As kids, we “counterbalanced” by instinct. When I was learning to ride a motorcycle, the explanation of “steer right, go left” confused the living daylights out of me.

Macworld:

There’s no shortage of word processing software in the world, but few have the cult following that Scrivener does. Long available for OS X and Windows, it’s finally ready to be downloaded by anyone who owns an iOS device for $20.

I’m not much of a writer so I’ve never used Scrivener but many of the writers I know swear by it and have been waiting impatiently for this app for their iPads.

No matter how you look at it, that’s impressive.

Until now, that blue checkmark next to your Twitter account name could only be awarded by Twitter, using a mysterious internal award process.

Now that’s changed. For the first time, people can apply for that blue checkmark themselves.

Interested? Start here.

Reminds me of The Sneetches (skip to 48 seconds in – that’s where the great Dr. Seuss writing kicks in).

UPDATE: Be sure the “Why” field has less than 500 characters and does not contain a link. Tripped me up.

This is a bit hard to follow, but it is a pretty ingenious scheme. In a nutshell, the scammer sets up a pay phone line, a phone number that people have to pay to use. They then use that number as a verification number with Google, Facebook, Microsoft, etc. and take an action which causes that number to be called.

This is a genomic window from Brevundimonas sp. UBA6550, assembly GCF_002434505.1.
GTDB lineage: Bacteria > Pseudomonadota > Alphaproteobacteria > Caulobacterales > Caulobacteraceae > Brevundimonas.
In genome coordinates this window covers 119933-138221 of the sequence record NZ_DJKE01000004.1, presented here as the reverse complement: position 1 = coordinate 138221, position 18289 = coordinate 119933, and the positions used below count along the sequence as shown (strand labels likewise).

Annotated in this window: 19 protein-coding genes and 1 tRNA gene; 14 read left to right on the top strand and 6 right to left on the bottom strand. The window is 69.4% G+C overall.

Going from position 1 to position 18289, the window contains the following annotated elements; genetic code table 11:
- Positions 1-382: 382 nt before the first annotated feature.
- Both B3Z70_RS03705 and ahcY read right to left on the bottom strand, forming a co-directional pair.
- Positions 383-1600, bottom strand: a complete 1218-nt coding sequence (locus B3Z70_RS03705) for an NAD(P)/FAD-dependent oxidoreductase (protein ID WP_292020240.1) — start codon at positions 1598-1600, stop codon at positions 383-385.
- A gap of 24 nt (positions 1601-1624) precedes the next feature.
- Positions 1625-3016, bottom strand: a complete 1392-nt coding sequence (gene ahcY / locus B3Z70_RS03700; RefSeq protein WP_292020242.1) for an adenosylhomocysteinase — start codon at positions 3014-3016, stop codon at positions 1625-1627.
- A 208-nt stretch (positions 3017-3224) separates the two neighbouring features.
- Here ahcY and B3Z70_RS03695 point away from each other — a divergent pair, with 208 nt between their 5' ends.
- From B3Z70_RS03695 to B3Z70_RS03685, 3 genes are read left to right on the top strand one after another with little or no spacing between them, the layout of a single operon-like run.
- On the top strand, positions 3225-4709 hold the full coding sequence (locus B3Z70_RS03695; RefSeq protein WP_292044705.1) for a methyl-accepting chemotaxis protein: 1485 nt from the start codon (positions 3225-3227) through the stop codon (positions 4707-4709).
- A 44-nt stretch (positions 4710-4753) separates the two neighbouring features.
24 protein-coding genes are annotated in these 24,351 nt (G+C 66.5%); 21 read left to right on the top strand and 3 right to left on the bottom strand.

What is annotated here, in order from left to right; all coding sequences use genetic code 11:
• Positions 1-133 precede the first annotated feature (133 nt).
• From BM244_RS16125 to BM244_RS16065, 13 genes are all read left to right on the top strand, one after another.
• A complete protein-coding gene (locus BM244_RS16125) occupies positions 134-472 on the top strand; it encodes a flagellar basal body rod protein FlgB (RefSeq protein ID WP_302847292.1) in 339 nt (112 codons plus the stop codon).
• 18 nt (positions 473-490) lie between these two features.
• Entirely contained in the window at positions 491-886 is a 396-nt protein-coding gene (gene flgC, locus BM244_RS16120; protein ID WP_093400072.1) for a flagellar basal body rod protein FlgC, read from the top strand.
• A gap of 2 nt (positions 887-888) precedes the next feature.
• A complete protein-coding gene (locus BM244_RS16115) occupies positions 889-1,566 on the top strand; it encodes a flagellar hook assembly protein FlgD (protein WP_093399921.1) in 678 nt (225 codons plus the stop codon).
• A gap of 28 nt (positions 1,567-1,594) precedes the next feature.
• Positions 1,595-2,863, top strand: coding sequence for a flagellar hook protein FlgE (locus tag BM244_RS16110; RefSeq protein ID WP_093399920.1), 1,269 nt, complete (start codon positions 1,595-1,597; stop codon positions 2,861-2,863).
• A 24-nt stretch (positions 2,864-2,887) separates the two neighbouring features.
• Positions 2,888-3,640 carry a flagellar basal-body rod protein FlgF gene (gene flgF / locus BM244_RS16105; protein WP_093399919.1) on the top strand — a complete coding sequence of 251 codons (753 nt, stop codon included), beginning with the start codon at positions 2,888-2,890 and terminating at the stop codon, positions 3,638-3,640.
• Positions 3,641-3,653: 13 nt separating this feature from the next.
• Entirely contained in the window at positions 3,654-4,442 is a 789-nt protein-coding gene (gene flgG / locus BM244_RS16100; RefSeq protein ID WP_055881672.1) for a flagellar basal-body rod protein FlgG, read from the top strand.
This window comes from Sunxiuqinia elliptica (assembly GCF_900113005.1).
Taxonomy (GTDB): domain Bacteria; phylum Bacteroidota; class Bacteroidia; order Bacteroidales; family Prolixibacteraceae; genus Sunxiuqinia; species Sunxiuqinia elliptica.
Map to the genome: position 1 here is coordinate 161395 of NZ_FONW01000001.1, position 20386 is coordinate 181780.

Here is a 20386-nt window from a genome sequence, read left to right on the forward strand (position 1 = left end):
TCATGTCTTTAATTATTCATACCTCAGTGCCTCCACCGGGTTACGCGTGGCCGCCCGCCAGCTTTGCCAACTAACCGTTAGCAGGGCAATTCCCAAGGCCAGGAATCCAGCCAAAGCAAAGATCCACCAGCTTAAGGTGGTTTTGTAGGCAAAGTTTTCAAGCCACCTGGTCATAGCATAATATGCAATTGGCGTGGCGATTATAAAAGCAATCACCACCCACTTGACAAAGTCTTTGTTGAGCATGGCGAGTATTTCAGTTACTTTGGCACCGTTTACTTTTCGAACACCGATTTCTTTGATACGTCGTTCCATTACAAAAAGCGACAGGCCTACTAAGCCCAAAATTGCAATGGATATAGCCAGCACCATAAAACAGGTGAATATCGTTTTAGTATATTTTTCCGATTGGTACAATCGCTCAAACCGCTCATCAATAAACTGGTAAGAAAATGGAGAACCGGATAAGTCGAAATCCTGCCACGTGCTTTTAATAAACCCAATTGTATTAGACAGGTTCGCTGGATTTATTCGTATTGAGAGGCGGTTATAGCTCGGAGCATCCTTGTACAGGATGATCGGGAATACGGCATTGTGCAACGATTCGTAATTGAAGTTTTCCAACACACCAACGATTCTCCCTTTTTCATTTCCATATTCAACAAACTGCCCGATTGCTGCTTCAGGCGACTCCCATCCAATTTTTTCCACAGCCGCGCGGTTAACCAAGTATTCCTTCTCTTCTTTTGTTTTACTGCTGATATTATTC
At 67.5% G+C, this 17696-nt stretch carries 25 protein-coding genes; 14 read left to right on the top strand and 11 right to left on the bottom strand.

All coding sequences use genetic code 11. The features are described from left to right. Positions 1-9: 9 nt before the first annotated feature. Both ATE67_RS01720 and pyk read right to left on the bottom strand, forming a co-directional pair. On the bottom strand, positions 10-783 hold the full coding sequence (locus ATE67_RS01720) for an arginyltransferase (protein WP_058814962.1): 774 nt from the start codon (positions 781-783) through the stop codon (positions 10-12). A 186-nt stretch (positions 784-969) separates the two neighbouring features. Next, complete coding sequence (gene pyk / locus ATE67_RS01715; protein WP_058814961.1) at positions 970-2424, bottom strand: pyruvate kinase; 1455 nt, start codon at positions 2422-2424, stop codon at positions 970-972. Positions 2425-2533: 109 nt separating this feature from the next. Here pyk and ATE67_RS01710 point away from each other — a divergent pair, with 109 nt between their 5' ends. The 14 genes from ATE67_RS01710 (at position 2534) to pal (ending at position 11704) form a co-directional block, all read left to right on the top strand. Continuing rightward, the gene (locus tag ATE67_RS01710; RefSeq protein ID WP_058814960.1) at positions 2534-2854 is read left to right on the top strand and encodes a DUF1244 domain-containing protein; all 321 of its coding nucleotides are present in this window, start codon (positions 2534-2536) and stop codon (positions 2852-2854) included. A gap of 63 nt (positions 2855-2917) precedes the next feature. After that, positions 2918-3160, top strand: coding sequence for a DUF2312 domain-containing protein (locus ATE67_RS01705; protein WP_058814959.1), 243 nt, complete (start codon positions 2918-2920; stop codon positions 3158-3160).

By automating the process, they bring in a nice little wave of money. That’s the theory, anyway. This was pieced together by a security researcher who raised the issue to get companies to put barriers in place to prevent this hack.

20 years ago, Steve Jobs buys an airline ticket through a custom web app

Steve Jobs showing off NeXT WebObjects, buying an airline ticket on the web, something that was a brand new experience at the time.

My favorite part is when Steve calls United Airlines to verify his purchase. Ever the showman!

[H/T Steve Hayman]

This sounds like an exaggeration, I know, but take a look at this resume. Not effective in a traditional sense, since it can’t be printed and won’t fit in with most job search engines, but still, great job.

Quartz:

Just call 917-ASK-NYPL, and a live librarian will try to answer your question, using vast archives collected over 120 years.

And:

Set up in the 1960s, the line is manned by nine librarians and information assistants. The team gets a lot of calls from people who want to fact-check things they’ve heard on the news, says Caballero-Li.

What I find amazing is that this service still exists, has not been overwhelmed with demand. Fascinating read.

This is pretty interesting, the kind of chart that bears some digging. iOS 5 is clearly the champion, with eight betas spanning more than 120 days.

Variety:

Garry Marshall, who created some of the 1970s’ most iconic sitcoms including “Happy Days,” “The Odd Couple,” “Laverne and Shirley” and “Mork and Mindy” and went on to direct hit movies including “Pretty Woman” and “The Princess Diaries,” died Tuesday in Burbank, Calif. of complications from pneumonia following a stroke. He was 81.